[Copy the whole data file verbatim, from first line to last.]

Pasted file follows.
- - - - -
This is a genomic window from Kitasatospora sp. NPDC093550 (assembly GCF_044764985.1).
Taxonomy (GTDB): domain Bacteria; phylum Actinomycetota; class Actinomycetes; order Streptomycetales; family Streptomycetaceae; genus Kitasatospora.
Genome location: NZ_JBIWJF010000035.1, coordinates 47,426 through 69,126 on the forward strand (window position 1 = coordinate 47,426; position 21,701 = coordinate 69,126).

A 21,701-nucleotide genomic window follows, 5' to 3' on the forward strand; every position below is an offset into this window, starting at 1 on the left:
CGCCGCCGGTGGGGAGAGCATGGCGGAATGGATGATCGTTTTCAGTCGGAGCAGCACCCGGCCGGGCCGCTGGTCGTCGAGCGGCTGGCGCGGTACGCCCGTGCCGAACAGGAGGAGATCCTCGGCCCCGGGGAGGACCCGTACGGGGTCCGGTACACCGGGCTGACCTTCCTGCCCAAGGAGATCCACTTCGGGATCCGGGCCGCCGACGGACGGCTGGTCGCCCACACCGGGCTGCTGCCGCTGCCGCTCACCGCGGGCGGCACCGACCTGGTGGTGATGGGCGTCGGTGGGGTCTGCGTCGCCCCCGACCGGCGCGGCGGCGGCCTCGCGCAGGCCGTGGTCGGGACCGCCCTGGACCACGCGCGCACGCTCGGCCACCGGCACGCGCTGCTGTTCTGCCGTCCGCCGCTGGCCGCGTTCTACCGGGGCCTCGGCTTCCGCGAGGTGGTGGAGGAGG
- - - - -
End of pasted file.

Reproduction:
This is a genomic window from Kitasatospora sp. NPDC093550 (assembly GCF_044764985.1).
Taxonomy (GTDB): domain Bacteria; phylum Actinomycetota; class Actinomycetes; order Streptomycetales; family Streptomycetaceae; genus Kitasatospora.
Genome location: NZ_JBIWJF010000035.1, coordinates 47,426 through 69,126 on the forward strand (window position 1 = coordinate 47,426; position 21,701 = coordinate 69,126).

A 21,701-nucleotide genomic window follows, 5' to 3' on the forward strand; every position below is an offset into this window, starting at 1 on the left:
CGCCGCCGGTGGGGAGAGCATGGCGGAATGGATGATCGTTTTCAGTCGGAGCAGCACCCGGCCGGGCCGCTGGTCGTCGAGCGGCTGGCGCGGTACGCCCGTGCCGAACAGGAGGAGATCCTCGGCCCCGGGGAGGACCCGTACGGGGTCCGGTACACCGGGCTGACCTTCCTGCCCAAGGAGATCCACTTCGGGATCCGGGCCGCCGACGGACGGCTGGTCGCCCACACCGGGCTGCTGCCGCTGCCGCTCACCGCGGGCGGCACCGACCTGGTGGTGATGGGCGTCGGTGGGGTCTGCGTCGCCCCCGACCGGCGCGGCGGCGGCCTCGCGCAGGCCGTGGTCGGGACCGCCCTGGACCACGCGCGCACGCTCGGCCACCGGCACGCGCTGCTGTTCTGCCGTCCGCCGCTGGCCGCGTTCTACCGGGGCCTCGGCTTCCGCGAGGTGGTGGAGGAGG